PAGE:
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June 1958

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GUS BLOWS AWAY A TRAFFIC JAM
by Martin Bunn

          Gus Wilson was installing a new clutch in the Model Garage service truck when his helper took a phone call in the office.

"A man by the name of Prouty," Stan reported. "In a hurry. Headed this way - but says his car won't pull the Birch Mountain grade."

"Won't pull the grade, eh?" Gus said. "Probably nothing much wrong. I'll run out there in my car . . ."

Topping Birch Mountain some 10 miles out from town, Gus came down the steep grade on the far side. As he neared the bottom he saw a heavy sedan parked on the shoulder. Hitched to it was a massive house trailer - it seemed to Gus nearly 40 feet long. He stopped.

A short, stoutish individual bustled over.

"Gus Wilson?" he inquired, seizing Gus's hand and pumping it vigorously. He peered into Gus's face through thick-lensed glasses that gave him the appearance of a genial barn owl. "My name's Ebenezer Prouty, Grand Exalted Wagon Master of the Friends of the Open Road."

"Grand exalted what?" Gus asked, gazing at the monstrous trailer.

"Wagon Master," Prouty said. "I'm the man who goes ahead to arrange for the rendezvous of the Friends - but no matter. Fix my car so I can get under way. I'm due in an hour."

"I see," Gus said, although he didn't. "That's a pretty big trailer to pull with a car, isn't it?"

"I've got a state permit to pull it," Prouty said. "Never had a bit of trouble when the car is running up to form."

"You don't say," Gus said.

"That's right. But right now this car wouldn't pull the hat off your head."

Gus got behind the wheel, started the motor. He gunned it, listening to the engine stagger, falter, lope, shake in its hangers. The symptoms were as familiar to him as the ringing of a phone.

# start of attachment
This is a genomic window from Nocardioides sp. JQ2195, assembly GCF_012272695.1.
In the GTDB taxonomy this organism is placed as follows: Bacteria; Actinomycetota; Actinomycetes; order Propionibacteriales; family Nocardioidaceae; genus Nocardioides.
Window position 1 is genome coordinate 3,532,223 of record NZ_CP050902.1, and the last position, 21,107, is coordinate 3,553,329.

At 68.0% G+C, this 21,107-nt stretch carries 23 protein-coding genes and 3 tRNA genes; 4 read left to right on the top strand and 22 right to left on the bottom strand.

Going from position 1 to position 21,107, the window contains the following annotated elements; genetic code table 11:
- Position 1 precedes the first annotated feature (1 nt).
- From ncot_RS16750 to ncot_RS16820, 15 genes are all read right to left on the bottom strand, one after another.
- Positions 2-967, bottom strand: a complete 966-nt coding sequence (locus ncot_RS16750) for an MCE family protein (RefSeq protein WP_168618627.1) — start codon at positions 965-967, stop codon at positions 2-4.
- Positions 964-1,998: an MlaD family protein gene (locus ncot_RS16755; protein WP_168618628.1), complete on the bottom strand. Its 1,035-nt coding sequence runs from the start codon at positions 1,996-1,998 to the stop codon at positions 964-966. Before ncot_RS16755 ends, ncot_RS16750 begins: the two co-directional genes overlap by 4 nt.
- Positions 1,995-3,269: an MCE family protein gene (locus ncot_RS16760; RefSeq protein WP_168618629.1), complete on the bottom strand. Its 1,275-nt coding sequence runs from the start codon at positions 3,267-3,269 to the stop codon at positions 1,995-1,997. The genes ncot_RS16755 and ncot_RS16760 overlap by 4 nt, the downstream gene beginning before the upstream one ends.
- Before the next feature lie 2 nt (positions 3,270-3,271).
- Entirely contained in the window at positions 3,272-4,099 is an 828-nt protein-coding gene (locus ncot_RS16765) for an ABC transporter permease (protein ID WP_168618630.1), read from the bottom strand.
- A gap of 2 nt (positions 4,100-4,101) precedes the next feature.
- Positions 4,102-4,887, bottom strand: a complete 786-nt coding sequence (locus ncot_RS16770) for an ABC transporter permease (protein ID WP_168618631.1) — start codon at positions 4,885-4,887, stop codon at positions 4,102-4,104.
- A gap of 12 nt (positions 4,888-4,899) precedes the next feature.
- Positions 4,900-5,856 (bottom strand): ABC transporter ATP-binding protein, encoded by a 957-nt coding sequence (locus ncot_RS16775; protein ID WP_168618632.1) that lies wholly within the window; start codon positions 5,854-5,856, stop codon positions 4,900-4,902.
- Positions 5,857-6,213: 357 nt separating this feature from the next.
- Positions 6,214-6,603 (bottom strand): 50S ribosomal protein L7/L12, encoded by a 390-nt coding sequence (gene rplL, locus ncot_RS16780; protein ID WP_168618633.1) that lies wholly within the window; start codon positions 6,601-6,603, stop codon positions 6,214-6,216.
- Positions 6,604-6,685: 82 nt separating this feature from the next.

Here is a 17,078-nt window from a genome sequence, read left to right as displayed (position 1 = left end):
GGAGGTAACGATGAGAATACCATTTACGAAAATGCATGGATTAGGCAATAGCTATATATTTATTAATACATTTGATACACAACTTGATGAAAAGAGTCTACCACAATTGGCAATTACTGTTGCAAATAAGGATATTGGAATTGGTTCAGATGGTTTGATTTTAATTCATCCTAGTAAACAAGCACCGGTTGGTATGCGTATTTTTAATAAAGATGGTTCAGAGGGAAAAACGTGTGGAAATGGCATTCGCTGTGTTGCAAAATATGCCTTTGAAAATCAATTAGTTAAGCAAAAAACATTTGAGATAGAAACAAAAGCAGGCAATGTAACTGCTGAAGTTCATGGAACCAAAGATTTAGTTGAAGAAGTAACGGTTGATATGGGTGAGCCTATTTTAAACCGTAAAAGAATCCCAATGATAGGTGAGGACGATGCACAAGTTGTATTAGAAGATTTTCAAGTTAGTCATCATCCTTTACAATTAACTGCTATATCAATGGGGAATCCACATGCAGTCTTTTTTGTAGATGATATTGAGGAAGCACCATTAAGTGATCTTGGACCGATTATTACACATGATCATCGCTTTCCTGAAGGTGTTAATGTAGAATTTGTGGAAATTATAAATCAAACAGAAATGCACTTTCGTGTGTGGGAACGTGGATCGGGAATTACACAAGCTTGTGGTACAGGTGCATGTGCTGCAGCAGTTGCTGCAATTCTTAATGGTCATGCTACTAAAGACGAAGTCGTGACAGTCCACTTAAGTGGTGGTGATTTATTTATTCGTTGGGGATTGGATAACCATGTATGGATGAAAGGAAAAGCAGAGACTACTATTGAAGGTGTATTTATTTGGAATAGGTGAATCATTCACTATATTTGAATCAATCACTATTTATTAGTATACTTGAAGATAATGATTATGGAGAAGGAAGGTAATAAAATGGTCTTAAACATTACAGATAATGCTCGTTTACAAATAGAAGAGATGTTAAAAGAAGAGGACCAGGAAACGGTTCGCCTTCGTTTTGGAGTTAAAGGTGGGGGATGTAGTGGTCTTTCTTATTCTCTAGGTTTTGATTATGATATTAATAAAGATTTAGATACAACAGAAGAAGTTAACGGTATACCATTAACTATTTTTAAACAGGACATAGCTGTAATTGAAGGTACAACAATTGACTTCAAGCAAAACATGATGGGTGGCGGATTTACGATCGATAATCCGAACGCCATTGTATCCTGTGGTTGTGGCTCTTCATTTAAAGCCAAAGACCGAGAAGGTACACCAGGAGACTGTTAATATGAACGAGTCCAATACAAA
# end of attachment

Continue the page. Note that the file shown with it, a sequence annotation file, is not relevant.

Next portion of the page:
"She's loaded up on gas," Gus said.

"Now that is what I call efficient mechanical detection , Wilson," said Prouty. "As Wagon Master for the Friends, I have to make  efficiency my byword. No doubt you have the remedy, Wilson?"

"It isn't that simple," Gus said. "Loading up could be caused by a number of conditions - faulty fuel pump, clogged air cleaner, clogged air-mixture passages or jets, a faulty float needle seat in the carburetor, or a faulty automatic choke. I'll have to run it down."

"Well, let's get on with it," Prouty said, glancing at his watch. "I simply must get into town immediately."

Being accustomed to clients in a hurry, Gus went to work in his usual systematic manner. He disconnected the fuel-pump line at the carburetor, turned the motor over with the starter. A satisfactory flow of gas resulted, but having no pressure-analyzing gauge, Gus couldn't be sure that pump pressure wasn't too high.

He removed the air cleaner, washed out its element with gas from a can in his car. Next, he checked the hot-air screen of the automatic choke and saw that the parts worked freely. He checked and set the carburetor float level, and with a tire pump from his car, blew out the carburetor jets, paying close attention to the air-mixture passages.

With the parts back in place, he tried out the engine. Again it loaded up, loped, shook in its hangers.

"Really, Wilson," Prouty said worriedly, "this can't go on. I simply must get to this rendezvous."

"Figuring this one out," Gus said, "may take a little time, and I certainly can't tow your heavy rig in, even if I had a trailer towing hitch.

Excuse me, but just what is your hurry, Mr. Prouty?"

"As Wagon Master for the Friends of the Road, I have considerable responsibility," Prouty said. "If this trailer of mine isn't parked where it is supposed to be by noon, in plain sight of the main highway, the Friends will be running around in circles. Two hundred of them."

"Two hundred!" Gus echoed.

"At least," Prouty said. "The Friends are an organization of folks who own house trailers. Several times a year we pick a central point for a rendezvous."

"I see," Gus said. "And what does this trailer have to do with it all?"

"As Wagon Master," Prouty explained, "I am advance man for the rendezvous. I have made arrangements with a contractor in your town, Mr. Matt Henderson, to rendezvous on some vacant land where he starting a new subdivision. None of the Friends knows exactly where this spot is. Each has been informed by mail that my house trailer, which is well-known to all, will be parked on this tract, in sight of the main highway as they drive through town.